The Brain is an Embedding Machine

Dr. R. Clement
30 September 2009
Neural responses are often generated by the physical movement of an object or a limb. Each such set of responses corresponds a point on a smooth geometrical surface. To be able to manipulate such a representation the brain assigns coordinates to every point on the surface — a procedure known as embedding.

In the first part of this talk the properties of the early visual system are exploited to produce a model of coordinate space based on features such as colour, orientation and movement. The feature model has the advantage over the geometric model that it is not restricted to 2 or 3-dimensional pictorial representations.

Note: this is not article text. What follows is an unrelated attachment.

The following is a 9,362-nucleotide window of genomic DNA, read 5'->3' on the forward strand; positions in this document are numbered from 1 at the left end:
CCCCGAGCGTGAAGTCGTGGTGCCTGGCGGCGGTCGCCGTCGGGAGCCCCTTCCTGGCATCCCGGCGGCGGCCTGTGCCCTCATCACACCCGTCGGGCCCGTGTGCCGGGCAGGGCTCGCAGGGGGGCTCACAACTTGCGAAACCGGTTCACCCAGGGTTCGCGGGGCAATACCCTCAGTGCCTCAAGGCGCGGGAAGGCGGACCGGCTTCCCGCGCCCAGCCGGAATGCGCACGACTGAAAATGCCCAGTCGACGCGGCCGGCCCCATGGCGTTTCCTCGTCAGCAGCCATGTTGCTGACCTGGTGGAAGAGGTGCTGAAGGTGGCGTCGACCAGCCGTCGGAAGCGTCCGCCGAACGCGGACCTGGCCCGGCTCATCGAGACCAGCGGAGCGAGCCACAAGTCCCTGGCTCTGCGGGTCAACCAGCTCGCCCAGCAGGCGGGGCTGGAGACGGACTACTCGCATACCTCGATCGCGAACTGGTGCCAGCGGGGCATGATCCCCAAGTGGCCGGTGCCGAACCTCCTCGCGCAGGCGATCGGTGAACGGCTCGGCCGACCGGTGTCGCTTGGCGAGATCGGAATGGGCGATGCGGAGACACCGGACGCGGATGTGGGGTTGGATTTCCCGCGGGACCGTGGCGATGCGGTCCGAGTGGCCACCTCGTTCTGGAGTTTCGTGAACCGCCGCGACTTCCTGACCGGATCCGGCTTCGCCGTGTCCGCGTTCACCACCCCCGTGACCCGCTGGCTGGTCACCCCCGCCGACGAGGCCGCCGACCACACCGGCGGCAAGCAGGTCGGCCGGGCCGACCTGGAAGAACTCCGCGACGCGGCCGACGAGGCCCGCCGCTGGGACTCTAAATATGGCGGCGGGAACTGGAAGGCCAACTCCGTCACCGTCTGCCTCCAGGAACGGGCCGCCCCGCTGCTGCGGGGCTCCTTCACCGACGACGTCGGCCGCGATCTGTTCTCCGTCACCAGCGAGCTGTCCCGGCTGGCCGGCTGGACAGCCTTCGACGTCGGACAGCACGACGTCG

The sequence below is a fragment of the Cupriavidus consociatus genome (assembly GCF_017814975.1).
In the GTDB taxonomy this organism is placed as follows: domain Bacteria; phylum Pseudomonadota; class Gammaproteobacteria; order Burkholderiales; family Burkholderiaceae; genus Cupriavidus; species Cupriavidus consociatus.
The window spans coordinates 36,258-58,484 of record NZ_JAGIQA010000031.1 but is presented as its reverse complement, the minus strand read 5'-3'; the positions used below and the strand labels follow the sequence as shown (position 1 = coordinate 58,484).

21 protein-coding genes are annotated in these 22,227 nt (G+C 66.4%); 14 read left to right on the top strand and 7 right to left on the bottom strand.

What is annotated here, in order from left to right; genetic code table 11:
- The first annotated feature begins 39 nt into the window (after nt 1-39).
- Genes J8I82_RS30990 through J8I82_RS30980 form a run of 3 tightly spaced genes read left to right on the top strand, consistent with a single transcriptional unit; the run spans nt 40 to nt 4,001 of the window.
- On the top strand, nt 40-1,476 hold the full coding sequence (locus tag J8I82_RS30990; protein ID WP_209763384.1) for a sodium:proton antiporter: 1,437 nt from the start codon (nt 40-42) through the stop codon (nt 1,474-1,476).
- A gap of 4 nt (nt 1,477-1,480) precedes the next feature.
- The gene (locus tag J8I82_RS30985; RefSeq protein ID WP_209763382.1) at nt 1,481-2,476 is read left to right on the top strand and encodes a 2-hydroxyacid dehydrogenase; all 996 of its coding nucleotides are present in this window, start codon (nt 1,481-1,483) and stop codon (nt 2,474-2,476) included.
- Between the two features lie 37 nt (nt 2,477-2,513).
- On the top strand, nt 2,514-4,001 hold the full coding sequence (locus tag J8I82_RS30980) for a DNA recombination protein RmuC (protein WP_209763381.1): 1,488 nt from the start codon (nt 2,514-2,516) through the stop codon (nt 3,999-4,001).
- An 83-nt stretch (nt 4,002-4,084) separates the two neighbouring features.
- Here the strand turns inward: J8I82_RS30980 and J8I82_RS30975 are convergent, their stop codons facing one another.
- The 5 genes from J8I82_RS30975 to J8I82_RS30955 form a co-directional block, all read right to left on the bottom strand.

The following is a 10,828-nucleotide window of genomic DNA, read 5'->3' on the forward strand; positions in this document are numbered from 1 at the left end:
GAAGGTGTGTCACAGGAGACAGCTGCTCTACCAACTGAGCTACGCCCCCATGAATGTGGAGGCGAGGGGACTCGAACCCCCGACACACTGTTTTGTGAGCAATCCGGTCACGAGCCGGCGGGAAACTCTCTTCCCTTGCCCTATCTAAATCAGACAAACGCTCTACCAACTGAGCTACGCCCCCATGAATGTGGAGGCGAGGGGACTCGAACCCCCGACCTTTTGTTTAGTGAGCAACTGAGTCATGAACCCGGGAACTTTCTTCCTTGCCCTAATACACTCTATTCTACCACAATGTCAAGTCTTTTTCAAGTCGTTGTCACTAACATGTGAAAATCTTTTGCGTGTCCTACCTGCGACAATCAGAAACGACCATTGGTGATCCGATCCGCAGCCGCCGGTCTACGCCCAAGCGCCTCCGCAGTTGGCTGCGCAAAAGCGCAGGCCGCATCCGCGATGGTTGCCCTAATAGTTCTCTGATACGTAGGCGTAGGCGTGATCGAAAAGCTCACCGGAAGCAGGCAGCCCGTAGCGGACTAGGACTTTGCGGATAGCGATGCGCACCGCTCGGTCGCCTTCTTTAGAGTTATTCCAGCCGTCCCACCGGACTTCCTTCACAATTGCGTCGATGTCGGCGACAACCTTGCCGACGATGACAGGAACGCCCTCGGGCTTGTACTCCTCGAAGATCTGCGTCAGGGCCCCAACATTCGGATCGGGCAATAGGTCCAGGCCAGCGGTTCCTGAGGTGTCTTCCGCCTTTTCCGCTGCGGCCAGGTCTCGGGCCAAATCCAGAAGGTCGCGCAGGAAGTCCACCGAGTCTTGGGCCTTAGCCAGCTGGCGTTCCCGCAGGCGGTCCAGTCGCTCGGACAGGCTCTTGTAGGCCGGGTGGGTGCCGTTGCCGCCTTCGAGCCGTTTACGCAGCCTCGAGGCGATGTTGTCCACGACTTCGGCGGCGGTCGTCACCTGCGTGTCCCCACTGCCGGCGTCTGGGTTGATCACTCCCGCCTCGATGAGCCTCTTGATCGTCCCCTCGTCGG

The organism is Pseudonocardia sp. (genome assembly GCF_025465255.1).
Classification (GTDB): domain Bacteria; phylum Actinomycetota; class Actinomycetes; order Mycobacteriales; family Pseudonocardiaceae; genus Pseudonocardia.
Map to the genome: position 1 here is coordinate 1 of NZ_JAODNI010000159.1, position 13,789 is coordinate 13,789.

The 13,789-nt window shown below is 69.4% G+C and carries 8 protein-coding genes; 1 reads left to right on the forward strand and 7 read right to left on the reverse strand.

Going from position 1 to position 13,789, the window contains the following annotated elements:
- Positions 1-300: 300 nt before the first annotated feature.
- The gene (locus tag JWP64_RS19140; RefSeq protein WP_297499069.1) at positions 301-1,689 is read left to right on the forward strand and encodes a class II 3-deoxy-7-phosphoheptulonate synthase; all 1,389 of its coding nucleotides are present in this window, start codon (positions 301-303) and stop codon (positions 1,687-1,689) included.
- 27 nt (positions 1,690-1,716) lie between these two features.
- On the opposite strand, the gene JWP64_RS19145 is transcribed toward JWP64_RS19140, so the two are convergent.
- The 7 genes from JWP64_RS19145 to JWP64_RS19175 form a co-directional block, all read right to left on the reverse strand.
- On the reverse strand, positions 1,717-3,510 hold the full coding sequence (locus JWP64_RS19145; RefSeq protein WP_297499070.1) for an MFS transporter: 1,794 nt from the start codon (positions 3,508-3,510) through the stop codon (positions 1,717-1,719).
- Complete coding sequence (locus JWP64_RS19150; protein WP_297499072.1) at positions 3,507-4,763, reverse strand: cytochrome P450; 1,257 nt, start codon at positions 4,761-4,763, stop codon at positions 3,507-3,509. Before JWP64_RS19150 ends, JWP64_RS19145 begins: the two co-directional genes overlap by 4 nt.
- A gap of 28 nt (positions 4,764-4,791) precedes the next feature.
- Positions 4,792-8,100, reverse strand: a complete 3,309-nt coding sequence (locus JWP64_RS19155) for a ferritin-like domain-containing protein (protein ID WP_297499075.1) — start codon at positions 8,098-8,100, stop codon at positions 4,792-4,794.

The neural mechanism is highly suited to embedding. In the second part of the talk the feature based coordinate space will be used to explore the neural embedding of the sensory stimuli encountered in binocular vision and in the movement of the eye.

In the final part of the talk the limitations on our ability to see objects arising from the neural embedding procedures will be outlined and in particular, what can be "seen" of the shape of surfaces embedded in more than three dimensions.
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